The silica to alumina ratio referred to may be determined by conventional analysis. This ratio is meant to represent, as closely as possible, the ratio in the rigid anionic framework of the zeolite crystal and to exclude aluminum in any binder or in cationic or other form within the channels. Although zeolites with a silica to alumina ratio of at least 12 are useful, it is preferred to use such zeolites having higher ratios of at least about 30. Such zeolites, after activation, acquire an intracrystalline sorption capacity for normal hexane which is greater than that for water, i.e. they exhibit "hydrophobic" properties. It is believed that this hydrophobic character is advantageous in the chemical conversions to be conducted with the final product zeolites.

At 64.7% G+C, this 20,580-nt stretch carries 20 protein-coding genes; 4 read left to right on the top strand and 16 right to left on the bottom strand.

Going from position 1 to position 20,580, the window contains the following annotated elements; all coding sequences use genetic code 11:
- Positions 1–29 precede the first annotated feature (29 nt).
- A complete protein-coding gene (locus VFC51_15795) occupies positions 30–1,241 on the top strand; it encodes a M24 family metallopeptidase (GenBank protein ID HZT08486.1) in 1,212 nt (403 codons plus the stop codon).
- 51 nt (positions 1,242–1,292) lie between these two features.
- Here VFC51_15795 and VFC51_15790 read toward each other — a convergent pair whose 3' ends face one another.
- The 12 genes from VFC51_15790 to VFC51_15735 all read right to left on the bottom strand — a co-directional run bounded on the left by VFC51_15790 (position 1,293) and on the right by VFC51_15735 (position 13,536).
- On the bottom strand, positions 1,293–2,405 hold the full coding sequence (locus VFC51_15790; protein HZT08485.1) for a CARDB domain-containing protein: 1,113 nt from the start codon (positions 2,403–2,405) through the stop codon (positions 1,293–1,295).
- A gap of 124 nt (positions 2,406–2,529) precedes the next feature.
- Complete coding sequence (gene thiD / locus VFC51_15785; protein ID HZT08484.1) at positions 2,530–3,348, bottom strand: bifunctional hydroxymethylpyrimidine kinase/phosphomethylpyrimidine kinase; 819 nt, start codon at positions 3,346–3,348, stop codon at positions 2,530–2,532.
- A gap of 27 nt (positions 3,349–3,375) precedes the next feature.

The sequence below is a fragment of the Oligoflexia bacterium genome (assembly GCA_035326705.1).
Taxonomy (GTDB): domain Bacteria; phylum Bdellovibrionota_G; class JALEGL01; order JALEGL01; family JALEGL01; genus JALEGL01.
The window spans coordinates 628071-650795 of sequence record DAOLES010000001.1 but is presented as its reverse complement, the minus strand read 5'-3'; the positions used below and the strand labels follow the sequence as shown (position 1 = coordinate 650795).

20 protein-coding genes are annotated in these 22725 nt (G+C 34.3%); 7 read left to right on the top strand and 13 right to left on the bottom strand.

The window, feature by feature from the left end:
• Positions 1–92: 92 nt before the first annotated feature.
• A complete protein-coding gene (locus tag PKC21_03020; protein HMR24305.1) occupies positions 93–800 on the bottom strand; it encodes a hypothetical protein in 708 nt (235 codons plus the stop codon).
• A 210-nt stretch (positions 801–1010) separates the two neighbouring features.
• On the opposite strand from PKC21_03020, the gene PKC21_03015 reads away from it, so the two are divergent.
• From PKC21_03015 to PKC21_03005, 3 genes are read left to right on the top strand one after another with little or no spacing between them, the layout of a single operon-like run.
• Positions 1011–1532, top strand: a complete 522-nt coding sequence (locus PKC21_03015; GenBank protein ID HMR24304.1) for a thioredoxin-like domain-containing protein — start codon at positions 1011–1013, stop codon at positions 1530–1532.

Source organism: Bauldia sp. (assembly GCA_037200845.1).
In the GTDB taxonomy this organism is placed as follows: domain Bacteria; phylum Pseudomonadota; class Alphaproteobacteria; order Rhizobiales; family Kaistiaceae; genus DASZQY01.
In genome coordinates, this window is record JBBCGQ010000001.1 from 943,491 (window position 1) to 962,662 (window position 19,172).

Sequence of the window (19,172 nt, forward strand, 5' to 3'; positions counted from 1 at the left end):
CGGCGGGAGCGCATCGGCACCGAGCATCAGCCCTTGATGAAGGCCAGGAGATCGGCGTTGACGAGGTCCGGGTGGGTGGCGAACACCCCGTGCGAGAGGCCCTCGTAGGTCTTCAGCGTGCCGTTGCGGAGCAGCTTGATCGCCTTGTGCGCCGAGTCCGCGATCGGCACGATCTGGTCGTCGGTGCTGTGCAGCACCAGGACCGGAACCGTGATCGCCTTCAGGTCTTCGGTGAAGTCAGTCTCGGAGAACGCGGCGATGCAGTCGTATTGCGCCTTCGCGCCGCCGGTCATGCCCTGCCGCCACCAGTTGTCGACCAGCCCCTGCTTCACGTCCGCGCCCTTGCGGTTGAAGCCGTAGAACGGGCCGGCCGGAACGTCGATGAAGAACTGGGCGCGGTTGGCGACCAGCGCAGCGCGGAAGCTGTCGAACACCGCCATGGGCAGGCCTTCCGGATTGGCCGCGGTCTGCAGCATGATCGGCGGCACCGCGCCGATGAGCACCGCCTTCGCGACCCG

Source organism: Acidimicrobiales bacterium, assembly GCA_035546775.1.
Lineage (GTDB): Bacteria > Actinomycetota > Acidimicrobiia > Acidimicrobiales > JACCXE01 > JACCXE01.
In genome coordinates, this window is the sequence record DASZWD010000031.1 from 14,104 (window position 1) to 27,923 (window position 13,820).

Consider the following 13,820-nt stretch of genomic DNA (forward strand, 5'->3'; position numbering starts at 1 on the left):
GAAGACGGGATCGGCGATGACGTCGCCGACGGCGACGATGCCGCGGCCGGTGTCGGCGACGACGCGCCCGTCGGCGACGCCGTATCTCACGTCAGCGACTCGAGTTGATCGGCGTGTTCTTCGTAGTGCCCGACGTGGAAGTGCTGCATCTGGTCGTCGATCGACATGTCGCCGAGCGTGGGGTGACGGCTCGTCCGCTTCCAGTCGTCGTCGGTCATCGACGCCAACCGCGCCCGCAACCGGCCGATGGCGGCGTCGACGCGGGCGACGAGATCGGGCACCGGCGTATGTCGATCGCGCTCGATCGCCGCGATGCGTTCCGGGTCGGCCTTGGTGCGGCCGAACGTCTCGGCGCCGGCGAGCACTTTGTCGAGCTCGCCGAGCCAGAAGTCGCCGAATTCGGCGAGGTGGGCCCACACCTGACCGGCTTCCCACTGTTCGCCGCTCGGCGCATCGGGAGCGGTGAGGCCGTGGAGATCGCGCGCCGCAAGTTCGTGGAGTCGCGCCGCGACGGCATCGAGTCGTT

Porous crystalline zeolites usefully tailored by this invention freely sorb normal hexane and have a pore dimension greater than about 5 Angstroms. In addition, the structure must provide constrained access to larger molecules. It is sometimes possible to judge from a known crystal structure whether such constrained access exists. For example, if the only pore windows in a crystal are formed by 8-membered rings of oxygen atoms, then access by molecules of larger cross-section than normal hexane is excluded and the zeolite is not of the desired type. Windows of 10-membered rings are preferred, although, in some instances, excessive puckering or pore blockage may render these catalysts ineffective. Twelve-membered rings do not generally appear to offer sufficient constraint to produce the advantageous conversions, although puckered structures exist such as TMA offretitte which is a known effective zeolite. Also, structures can be conceived, due to pore blockage or other cause, that may be operative.